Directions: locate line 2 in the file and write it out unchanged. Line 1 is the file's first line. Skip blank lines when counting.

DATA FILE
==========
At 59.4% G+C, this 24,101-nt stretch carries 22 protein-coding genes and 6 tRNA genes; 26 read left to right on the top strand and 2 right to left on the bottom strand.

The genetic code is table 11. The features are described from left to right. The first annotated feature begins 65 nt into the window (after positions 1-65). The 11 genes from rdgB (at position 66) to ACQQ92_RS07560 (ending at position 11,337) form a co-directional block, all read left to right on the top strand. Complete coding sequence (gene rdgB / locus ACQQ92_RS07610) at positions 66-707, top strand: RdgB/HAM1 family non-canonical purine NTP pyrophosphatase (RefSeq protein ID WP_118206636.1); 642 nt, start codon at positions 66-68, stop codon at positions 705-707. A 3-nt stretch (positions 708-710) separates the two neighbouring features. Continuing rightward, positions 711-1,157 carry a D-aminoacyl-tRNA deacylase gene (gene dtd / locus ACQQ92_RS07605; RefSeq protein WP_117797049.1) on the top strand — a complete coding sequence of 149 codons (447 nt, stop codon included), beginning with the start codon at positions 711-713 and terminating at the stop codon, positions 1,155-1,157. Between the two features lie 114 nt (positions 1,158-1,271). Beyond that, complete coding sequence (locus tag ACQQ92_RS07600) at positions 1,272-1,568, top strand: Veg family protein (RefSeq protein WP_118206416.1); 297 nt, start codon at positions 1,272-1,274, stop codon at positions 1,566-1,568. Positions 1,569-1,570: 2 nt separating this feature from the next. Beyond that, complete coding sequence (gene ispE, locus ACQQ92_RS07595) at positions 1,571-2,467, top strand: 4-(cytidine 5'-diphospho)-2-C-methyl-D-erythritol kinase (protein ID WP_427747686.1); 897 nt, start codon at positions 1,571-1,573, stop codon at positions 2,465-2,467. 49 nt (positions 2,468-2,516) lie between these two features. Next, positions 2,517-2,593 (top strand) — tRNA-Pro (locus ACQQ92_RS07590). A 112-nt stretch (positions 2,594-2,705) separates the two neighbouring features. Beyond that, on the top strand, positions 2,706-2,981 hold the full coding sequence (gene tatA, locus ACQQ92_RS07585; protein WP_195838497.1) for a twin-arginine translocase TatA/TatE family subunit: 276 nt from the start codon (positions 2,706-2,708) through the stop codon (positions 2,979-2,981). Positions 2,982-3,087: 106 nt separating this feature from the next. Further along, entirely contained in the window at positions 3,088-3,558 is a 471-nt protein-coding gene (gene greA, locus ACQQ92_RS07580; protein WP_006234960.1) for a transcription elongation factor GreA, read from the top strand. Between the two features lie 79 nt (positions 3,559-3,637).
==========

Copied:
The genetic code is table 11. The features are described from left to right. The first annotated feature begins 65 nt into the window (after positions 1-65). The 11 genes from rdgB (at position 66) to ACQQ92_RS07560 (ending at position 11,337) form a co-directional block, all read left to right on the top strand. Complete coding sequence (gene rdgB / locus ACQQ92_RS07610) at positions 66-707, top strand: RdgB/HAM1 family non-canonical purine NTP pyrophosphatase (RefSeq protein ID WP_118206636.1); 642 nt, start codon at positions 66-68, stop codon at positions 705-707. A 3-nt stretch (positions 708-710) separates the two neighbouring features. Continuing rightward, positions 711-1,157 carry a D-aminoacyl-tRNA deacylase gene (gene dtd / locus ACQQ92_RS07605; RefSeq protein WP_117797049.1) on the top strand — a complete coding sequence of 149 codons (447 nt, stop codon included), beginning with the start codon at positions 711-713 and terminating at the stop codon, positions 1,155-1,157. Between the two features lie 114 nt (positions 1,158-1,271). Beyond that, complete coding sequence (locus tag ACQQ92_RS07600) at positions 1,272-1,568, top strand: Veg family protein (RefSeq protein WP_118206416.1); 297 nt, start codon at positions 1,272-1,274, stop codon at positions 1,566-1,568. Positions 1,569-1,570: 2 nt separating this feature from the next. Beyond that, complete coding sequence (gene ispE, locus ACQQ92_RS07595) at positions 1,571-2,467, top strand: 4-(cytidine 5'-diphospho)-2-C-methyl-D-erythritol kinase (protein ID WP_427747686.1); 897 nt, start codon at positions 1,571-1,573, stop codon at positions 2,465-2,467. 49 nt (positions 2,468-2,516) lie between these two features. Next, positions 2,517-2,593 (top strand) — tRNA-Pro (locus ACQQ92_RS07590). A 112-nt stretch (positions 2,594-2,705) separates the two neighbouring features. Beyond that, on the top strand, positions 2,706-2,981 hold the full coding sequence (gene tatA, locus ACQQ92_RS07585; protein WP_195838497.1) for a twin-arginine translocase TatA/TatE family subunit: 276 nt from the start codon (positions 2,706-2,708) through the stop codon (positions 2,979-2,981). Positions 2,982-3,087: 106 nt separating this feature from the next. Further along, entirely contained in the window at positions 3,088-3,558 is a 471-nt protein-coding gene (gene greA, locus ACQQ92_RS07580; protein WP_006234960.1) for a transcription elongation factor GreA, read from the top strand. Between the two features lie 79 nt (positions 3,559-3,637).